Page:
‘We don’t hide crazy,’ I said. ‘We put it on the porch and let it entertain the neighbors.’—Nick Wilgus
Surely you’ve seen some iteration of that quote in the context of how ‘crazy’ is handled way down South. The gist is, any self-respecting Southern family is not ashamed of the crazy aunt or the second cousin who’s not quite right in the head, or the family member who’s missing the brain-to-mouth filter and so lacks decorum. No, that person is the stuff of legend, elevated, at least in our minds’ eyes, to a place of honor—around the Thanksgiving supper table, or at a summer family reunion, and of course in the family folklore that persists for generations after cousin so-and-so is long gone. You could simply call ‘crazy’ rude or inconsiderate, but what fun would that be? And anyway, maybe they really couldn’t help it.
My family has plenty of ‘crazy’ and so does yours and everybody else’s. I’ve been thinking about that—you know, being mental, or neurotic, or some flavor of sociopathic, along with scores of other traits, like having crow’s feet at the corners of my eyes, when only a couple of years ago I didn’t: whose DNA, I’d like to know, preordained this particular configuration of unattractive wrinkles, and how dare they? And whose distinctly knobby looking knuckles are these damned painful things? Who preapproved this barrel-shaped middle? Or the bony, high insteps that fit poorly into the pretty leather ankle boots I want to wear today? (Okay, I’ll concede to that one.) Or the grey hair that first sprouted when I was 17? I love blaming my twenty-something for my grey hairs, but it’s not really fair to lay that on him when they predate him.
Once in a while when I speak I swear I hear my grandmother’s voice and not my own. And then I get angry at this notion that my ancestors dare insinuate themselves upon my, you know, me-ness. No, no, no: I can’t sound like you because I am emphatically not you.
But that is a selfish notion, and I am a whole made up of their parts, of course. Each of us is the product of the generations who begat us, with some amount of our own personal landscape thrown in for good measure—nature tinged by nurture, you might say. But who can say how much of one or the other thing accounts for the person we are? And anyway, does it really matter? That moment when I’m standing at the bank teller window and I answer a simple question, but then my grandmother’s tone and demeanor somehow come spilling out of me with no warning, the bank teller still sees and hears only me.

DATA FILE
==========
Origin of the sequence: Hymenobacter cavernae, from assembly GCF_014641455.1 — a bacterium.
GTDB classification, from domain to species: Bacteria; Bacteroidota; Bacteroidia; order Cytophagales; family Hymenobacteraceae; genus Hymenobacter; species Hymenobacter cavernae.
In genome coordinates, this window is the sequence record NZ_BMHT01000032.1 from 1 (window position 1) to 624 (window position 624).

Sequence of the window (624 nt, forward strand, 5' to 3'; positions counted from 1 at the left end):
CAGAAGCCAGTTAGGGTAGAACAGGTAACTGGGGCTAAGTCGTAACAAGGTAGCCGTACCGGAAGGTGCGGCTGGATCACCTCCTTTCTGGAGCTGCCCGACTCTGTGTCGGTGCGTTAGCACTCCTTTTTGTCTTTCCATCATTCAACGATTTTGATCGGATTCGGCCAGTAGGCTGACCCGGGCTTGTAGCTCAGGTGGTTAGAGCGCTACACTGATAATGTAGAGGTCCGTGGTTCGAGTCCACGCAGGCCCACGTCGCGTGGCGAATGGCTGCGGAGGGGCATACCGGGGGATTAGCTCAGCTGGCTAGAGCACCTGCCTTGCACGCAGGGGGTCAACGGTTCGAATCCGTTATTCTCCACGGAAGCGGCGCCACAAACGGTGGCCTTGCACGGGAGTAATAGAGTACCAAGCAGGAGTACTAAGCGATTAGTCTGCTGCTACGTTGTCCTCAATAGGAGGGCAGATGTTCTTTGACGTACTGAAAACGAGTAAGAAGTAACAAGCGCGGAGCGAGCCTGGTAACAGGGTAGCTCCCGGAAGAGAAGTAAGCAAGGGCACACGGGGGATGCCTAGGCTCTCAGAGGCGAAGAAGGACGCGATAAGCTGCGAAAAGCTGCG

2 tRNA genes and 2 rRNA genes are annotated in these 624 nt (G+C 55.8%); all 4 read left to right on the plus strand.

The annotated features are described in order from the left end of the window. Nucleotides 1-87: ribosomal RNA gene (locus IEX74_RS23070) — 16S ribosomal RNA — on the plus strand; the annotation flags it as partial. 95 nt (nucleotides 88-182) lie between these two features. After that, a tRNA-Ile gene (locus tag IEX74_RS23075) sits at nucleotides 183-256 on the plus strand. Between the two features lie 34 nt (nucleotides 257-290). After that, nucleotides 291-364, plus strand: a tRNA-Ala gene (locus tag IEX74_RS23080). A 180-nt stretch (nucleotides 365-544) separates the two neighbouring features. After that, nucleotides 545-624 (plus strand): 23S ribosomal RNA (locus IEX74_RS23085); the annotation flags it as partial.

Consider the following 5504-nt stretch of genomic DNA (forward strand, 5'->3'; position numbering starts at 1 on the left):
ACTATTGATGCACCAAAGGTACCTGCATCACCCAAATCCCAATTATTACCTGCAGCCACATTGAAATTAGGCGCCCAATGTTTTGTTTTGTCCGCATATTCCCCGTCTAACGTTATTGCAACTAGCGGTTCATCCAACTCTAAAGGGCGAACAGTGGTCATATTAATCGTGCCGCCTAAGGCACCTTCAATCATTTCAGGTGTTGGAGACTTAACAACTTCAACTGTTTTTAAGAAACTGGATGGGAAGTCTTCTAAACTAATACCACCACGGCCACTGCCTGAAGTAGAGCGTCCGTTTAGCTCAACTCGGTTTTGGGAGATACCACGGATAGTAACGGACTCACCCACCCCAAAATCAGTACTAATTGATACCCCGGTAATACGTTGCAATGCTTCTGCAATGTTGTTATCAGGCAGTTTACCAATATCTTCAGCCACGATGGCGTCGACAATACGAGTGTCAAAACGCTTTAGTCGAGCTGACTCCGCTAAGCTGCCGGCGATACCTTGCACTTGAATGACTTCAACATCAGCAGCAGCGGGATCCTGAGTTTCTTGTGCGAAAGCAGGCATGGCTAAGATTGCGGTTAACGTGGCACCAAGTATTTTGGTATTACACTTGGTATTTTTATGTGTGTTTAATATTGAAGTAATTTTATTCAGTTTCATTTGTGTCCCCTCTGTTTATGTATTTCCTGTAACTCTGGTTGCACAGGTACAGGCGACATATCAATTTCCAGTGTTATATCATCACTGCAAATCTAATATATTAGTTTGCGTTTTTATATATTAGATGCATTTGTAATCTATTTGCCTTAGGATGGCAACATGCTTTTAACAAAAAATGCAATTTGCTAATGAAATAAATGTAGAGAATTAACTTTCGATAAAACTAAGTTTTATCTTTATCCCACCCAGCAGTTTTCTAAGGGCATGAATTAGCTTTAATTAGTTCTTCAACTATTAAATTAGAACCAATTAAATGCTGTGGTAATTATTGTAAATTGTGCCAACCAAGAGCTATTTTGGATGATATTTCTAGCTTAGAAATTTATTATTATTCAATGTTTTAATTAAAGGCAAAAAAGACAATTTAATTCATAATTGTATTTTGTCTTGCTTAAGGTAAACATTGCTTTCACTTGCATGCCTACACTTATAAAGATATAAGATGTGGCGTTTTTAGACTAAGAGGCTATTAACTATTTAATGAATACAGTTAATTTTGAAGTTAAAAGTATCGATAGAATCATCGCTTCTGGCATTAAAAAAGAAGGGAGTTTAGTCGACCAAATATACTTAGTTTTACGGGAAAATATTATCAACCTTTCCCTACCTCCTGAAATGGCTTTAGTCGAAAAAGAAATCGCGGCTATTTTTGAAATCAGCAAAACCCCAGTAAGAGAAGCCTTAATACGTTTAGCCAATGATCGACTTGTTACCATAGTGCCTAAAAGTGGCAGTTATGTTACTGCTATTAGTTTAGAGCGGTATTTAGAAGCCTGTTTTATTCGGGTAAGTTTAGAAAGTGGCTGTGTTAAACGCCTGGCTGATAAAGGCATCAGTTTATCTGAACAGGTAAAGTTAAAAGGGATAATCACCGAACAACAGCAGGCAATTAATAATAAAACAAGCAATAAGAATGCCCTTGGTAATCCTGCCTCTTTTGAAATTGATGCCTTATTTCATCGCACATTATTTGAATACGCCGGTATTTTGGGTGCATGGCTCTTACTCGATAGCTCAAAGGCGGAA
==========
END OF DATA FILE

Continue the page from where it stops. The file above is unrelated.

I have this trio of rings I keep tucked away that represent a little of my own family’s folklore. And because it’s easy to ascribe meaning to a ring, I think of them also as symbols of my own genetic heritage, at least in part. From my grandmother Emma Earle—‘Mammaw’ Earle—by way of my dad, an exquisite opal ring granddaddy gave her, my granddad who carried around the loose gemstone in his pocket, gotten in India during his WWII tour of duty. When he came home he took it to a jeweler who set it on a gold band encircled by a halo of minuscule diamonds. I wear it on special occasions sometimes, but when I slip it on, my hands become Emma Earle’s—and not her youthful hands, because I never knew those, but the aging hands that cut up my cantaloupe for me when I was a child. And I also think about the kind of devotion my granddad must’ve felt for her to safeguard that opal so lovingly during those perilous war years when he was a pilot.